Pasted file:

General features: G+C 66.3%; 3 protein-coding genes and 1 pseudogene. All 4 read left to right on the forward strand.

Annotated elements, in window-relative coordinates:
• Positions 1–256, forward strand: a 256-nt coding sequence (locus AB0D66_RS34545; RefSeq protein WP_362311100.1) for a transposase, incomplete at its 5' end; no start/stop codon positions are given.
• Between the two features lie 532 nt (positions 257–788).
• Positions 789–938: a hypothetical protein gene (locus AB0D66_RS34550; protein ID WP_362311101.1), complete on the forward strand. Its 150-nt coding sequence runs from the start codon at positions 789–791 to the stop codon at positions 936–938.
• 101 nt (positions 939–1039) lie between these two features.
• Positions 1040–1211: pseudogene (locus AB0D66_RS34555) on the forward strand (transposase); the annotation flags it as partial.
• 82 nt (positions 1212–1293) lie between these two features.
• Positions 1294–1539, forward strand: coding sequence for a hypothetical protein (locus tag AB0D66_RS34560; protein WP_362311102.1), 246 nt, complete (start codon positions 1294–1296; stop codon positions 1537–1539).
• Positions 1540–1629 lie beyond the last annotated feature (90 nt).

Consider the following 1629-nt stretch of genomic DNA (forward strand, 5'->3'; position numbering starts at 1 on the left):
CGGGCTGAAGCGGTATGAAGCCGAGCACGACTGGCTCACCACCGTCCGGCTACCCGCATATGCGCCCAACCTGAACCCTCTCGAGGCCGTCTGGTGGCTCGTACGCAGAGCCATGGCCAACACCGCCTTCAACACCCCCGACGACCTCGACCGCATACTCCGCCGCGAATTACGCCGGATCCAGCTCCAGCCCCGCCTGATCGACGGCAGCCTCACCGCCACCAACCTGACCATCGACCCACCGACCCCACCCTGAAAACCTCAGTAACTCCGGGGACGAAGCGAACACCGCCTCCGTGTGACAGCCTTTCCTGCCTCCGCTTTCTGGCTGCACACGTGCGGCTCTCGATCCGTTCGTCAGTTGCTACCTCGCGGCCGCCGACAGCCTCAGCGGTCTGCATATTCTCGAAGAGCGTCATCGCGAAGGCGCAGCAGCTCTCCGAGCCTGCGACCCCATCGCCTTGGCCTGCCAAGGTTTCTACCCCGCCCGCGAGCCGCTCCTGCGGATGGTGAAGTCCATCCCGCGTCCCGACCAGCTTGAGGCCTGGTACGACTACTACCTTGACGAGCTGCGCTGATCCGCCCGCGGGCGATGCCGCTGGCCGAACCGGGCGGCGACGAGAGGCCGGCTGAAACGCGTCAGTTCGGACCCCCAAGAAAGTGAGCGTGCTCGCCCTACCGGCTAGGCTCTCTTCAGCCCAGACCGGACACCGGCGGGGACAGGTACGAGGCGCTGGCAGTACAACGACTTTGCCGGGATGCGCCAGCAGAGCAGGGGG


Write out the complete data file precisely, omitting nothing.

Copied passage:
General features: G+C 66.3%; 3 protein-coding genes and 1 pseudogene. All 4 read left to right on the forward strand.

Annotated elements, in window-relative coordinates:
• Positions 1–256, forward strand: a 256-nt coding sequence (locus AB0D66_RS34545; RefSeq protein WP_362311100.1) for a transposase, incomplete at its 5' end; no start/stop codon positions are given.
• Between the two features lie 532 nt (positions 257–788).
• Positions 789–938: a hypothetical protein gene (locus AB0D66_RS34550; protein ID WP_362311101.1), complete on the forward strand. Its 150-nt coding sequence runs from the start codon at positions 789–791 to the stop codon at positions 936–938.
• 101 nt (positions 939–1039) lie between these two features.
• Positions 1040–1211: pseudogene (locus AB0D66_RS34555) on the forward strand (transposase); the annotation flags it as partial.
• 82 nt (positions 1212–1293) lie between these two features.
• Positions 1294–1539, forward strand: coding sequence for a hypothetical protein (locus tag AB0D66_RS34560; protein WP_362311102.1), 246 nt, complete (start codon positions 1294–1296; stop codon positions 1537–1539).
• Positions 1540–1629 lie beyond the last annotated feature (90 nt).

Consider the following 1629-nt stretch of genomic DNA (forward strand, 5'->3'; position numbering starts at 1 on the left):
CGGGCTGAAGCGGTATGAAGCCGAGCACGACTGGCTCACCACCGTCCGGCTACCCGCATATGCGCCCAACCTGAACCCTCTCGAGGCCGTCTGGTGGCTCGTACGCAGAGCCATGGCCAACACCGCCTTCAACACCCCCGACGACCTCGACCGCATACTCCGCCGCGAATTACGCCGGATCCAGCTCCAGCCCCGCCTGATCGACGGCAGCCTCACCGCCACCAACCTGACCATCGACCCACCGACCCCACCCTGAAAACCTCAGTAACTCCGGGGACGAAGCGAACACCGCCTCCGTGTGACAGCCTTTCCTGCCTCCGCTTTCTGGCTGCACACGTGCGGCTCTCGATCCGTTCGTCAGTTGCTACCTCGCGGCCGCCGACAGCCTCAGCGGTCTGCATATTCTCGAAGAGCGTCATCGCGAAGGCGCAGCAGCTCTCCGAGCCTGCGACCCCATCGCCTTGGCCTGCCAAGGTTTCTACCCCGCCCGCGAGCCGCTCCTGCGGATGGTGAAGTCCATCCCGCGTCCCGACCAGCTTGAGGCCTGGTACGACTACTACCTTGACGAGCTGCGCTGATCCGCCCGCGGGCGATGCCGCTGGCCGAACCGGGCGGCGACGAGAGGCCGGCTGAAACGCGTCAGTTCGGACCCCCAAGAAAGTGAGCGTGCTCGCCCTACCGGCTAGGCTCTCTTCAGCCCAGACCGGACACCGGCGGGGACAGGTACGAGGCGCTGGCAGTACAACGACTTTGCCGGGATGCGCCAGCAGAGCAGGGGG